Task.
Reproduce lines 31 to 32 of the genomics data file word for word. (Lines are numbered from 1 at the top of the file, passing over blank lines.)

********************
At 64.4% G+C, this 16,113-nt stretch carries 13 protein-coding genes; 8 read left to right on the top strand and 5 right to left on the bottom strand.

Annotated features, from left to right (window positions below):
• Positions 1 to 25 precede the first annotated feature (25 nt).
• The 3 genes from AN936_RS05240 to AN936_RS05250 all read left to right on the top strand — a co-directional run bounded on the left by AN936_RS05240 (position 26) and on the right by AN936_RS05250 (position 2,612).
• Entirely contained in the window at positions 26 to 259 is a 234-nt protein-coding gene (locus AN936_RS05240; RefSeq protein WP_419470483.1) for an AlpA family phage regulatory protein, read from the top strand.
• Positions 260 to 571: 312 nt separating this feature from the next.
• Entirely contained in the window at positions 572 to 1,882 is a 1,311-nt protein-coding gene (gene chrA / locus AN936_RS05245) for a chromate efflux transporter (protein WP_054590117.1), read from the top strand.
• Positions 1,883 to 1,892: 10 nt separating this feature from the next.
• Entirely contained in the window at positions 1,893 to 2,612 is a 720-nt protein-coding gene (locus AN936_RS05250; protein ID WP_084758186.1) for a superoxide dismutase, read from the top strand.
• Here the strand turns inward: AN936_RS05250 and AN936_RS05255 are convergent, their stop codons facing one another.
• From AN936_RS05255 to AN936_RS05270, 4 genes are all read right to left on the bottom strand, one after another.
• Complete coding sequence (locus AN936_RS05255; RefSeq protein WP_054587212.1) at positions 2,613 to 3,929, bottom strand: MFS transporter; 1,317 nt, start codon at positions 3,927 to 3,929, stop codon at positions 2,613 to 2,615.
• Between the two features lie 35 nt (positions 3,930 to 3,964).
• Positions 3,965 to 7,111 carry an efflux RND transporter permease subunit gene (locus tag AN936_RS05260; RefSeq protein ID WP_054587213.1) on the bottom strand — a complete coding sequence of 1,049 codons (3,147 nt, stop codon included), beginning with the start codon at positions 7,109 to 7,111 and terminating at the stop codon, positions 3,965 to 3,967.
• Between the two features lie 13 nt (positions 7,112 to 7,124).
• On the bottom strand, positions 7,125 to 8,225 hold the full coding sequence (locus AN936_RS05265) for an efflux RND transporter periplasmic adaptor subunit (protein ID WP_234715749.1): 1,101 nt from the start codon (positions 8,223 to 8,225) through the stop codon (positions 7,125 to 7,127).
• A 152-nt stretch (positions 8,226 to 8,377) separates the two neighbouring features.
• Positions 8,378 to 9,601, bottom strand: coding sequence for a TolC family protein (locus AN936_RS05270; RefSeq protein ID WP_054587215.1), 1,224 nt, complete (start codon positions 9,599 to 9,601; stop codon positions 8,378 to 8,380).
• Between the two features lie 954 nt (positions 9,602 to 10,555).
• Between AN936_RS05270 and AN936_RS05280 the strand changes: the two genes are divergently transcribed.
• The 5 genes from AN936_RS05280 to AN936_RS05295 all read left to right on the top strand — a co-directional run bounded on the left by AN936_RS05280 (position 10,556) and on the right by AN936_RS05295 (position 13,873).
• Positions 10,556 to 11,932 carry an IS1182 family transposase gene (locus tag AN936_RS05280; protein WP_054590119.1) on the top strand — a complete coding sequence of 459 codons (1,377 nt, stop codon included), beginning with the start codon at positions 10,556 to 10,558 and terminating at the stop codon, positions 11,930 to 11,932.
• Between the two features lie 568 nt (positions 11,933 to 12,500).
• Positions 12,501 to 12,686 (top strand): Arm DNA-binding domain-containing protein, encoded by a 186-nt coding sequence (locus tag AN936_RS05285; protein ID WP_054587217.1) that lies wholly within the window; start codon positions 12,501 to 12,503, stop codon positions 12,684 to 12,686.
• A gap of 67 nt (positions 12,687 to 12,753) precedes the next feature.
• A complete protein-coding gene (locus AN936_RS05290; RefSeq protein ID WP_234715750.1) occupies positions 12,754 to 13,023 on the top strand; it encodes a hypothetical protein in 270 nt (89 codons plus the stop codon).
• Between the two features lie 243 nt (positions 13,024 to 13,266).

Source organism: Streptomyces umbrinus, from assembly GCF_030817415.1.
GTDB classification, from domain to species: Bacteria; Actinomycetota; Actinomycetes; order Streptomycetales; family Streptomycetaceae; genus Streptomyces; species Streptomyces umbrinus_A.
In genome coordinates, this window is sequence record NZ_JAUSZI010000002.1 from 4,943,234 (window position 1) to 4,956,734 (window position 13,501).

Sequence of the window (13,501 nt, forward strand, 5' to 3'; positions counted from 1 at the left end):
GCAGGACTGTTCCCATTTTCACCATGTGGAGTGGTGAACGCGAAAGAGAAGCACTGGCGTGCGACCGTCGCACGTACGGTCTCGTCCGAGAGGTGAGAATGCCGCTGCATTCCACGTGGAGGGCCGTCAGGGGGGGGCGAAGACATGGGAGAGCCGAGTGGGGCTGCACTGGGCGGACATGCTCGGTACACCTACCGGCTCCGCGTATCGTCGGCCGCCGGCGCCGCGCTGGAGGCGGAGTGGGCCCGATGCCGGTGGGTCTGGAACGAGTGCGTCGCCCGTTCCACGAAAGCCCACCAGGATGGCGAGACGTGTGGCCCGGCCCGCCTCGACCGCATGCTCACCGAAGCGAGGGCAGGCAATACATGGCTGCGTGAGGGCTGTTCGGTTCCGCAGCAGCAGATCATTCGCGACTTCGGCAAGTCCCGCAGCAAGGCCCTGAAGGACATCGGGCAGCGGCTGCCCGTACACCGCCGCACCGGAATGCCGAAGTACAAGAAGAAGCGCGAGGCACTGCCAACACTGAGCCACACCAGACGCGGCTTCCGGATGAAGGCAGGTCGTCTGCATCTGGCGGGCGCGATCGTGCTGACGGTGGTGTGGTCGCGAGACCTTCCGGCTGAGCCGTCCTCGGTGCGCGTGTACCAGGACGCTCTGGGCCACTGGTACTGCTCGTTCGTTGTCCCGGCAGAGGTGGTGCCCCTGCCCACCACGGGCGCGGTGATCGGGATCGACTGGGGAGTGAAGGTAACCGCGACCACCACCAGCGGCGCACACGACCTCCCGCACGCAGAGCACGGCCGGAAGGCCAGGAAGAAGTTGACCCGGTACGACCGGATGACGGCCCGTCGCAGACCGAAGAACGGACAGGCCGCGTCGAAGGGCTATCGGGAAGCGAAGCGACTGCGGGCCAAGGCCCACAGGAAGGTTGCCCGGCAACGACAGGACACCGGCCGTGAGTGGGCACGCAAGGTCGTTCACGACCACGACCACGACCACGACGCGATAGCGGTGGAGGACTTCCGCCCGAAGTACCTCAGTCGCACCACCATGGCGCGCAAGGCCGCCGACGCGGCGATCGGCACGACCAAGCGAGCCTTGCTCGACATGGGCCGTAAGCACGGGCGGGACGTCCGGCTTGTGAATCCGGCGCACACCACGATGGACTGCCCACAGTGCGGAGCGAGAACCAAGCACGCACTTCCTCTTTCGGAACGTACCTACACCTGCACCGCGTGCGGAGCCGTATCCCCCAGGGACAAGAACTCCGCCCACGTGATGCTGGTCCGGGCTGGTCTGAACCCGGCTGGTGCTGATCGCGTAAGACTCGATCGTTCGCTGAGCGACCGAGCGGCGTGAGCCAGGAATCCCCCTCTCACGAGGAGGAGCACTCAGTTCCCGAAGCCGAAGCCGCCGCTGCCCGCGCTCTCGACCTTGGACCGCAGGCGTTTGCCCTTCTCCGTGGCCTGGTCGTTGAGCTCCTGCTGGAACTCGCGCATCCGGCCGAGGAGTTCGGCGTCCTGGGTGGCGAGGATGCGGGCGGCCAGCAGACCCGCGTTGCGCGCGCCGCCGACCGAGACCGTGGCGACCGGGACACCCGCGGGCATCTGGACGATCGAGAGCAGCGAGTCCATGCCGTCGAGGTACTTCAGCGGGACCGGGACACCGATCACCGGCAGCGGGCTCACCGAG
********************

Sequence of the window (13,501 nt, forward strand, 5' to 3'; positions counted from 1 at the left end):
GCAGGACTGTTCCCATTTTCACCATGTGGAGTGGTGAACGCGAAAGAGAAGCACTGGCGTGCGACCGTCGCACGTACGGTCTCGTCCGAGAGGTGAGAATGCCGCTGCATTCCACGTGGAGGGCCGTCAGGGGGGGGCGAAGACATGGGAGAGCCGAGTGGGGCTGCACTGGGCGGACATGCTCGGTACACCTACCGGCTCCGCGTATCGTCGGCCGCCGGCGCCGCGCTGGAGGCGGAGTGGGCCCGATGCCGGTGGGTCTGGAACGAGTGCGTCGCCCGTTCCACGAAAGCCCACCAGGATGGCGAGACGTGTGGCCCGGCCCGCCTCGACCGCATGCTCACCGAAGCGAGGGCAGGCAATACATGGCTGCGTGAGGGCTGTTCGGTTCCGCAGCAGCAGATCATTCGCGACTTCGGCAAGTCCCGCAGCAAGGCCCTGAAGGACATCGGGCAGCGGCTGCCCGTACACCGCCGCACCGGAATGCCGAAGTACAAGAAGAAGCGCGAGGCACTGCCAACACTGAGCCACACCAGACGCGGCTTCCGGATGAAGGCAGGTCGTCTGCATCTGGCGGGCGCGATCGTGCTGACGGTGGTGTGGTCGCGAGACCTTCCGGCTGAGCCGTCCTCGGTGCGCGTGTACCAGGACGCTCTGGGCCACTGGTACTGCTCGTTCGTTGTCCCGGCAGAGGTGGTGCCCCTGCCCACCACGGGCGCGGTGATCGGGATCGACTGGGGAGTGAAGGTAACCGCGACCACCACCAGCGGCGCACACGACCTCCCGCACGCAGAGCACGGCCGGAAGGCCAGGAAGAAGTTGACCCGGTACGACCGGATGACGGCCCGTCGCAGACCGAAGAACGGACAGGCCGCGTCGAAGGGCTATCGGGAAGCGAAGCGACTGCGGGCCAAGGCCCACAGGAAGGTTGCCCGGCAACGACAGGACACCGGCCGTGAGTGGGCACGCAAGGTCGTTCACGACCACGACCACGACCACGACGCGATAGCGGTGGAGGACTTCCGCCCGAAGTACCTCAGTCGCACCACCATGGCGCGCAAGGCCGCCGACGCGGCGATCGGCACGACCAAGCGAGCCTTGCTCGACATGGGCCGTAAGCACGGGCGGGACGTCCGGCTTGTGAATCCGGCGCACACCACGATGGACTGCCCACAGTGCGGAGCGAGAACCAAGCACGCACTTCCTCTTTCGGAACGTACCTACACCTGCACCGCGTGCGGAGCCGTATCCCCCAGGGACAAGAACTCCGCCCACGTGATGCTGGTCCGGGCTGGTCTGAACCCGGCTGGTGCTGATCGCGTAAGACTCGATCGTTCGCTGAGCGACCGAGCGGCGTGAGCCAGGAATCCCCCTCTCACGAGGAGGAGCACTCAGTTCCCGAAGCCGAAGCCGCCGCTGCCCGCGCTCTCGACCTTGGACCGCAGGCGTTTGCCCTTCTCCGTGGCCTGGTCGTTGAGCTCCTGCTGGAACTCGCGCATCCGGCCGAGGAGTTCGGCGTCCTGGGTGGCGAGGATGCGGGCGGCCAGCAGACCCGCGTTGCGCGCGCCGCCGACCGAGACCGTGGCGACCGGGACACCCGCGGGCATCTGGACGATCGAGAGCAGCGAGTCCATGCCGTCGAGGTACTTCAGCGGGACCGGGACACCGATCACCGGCAGCGGGCTCACCGAG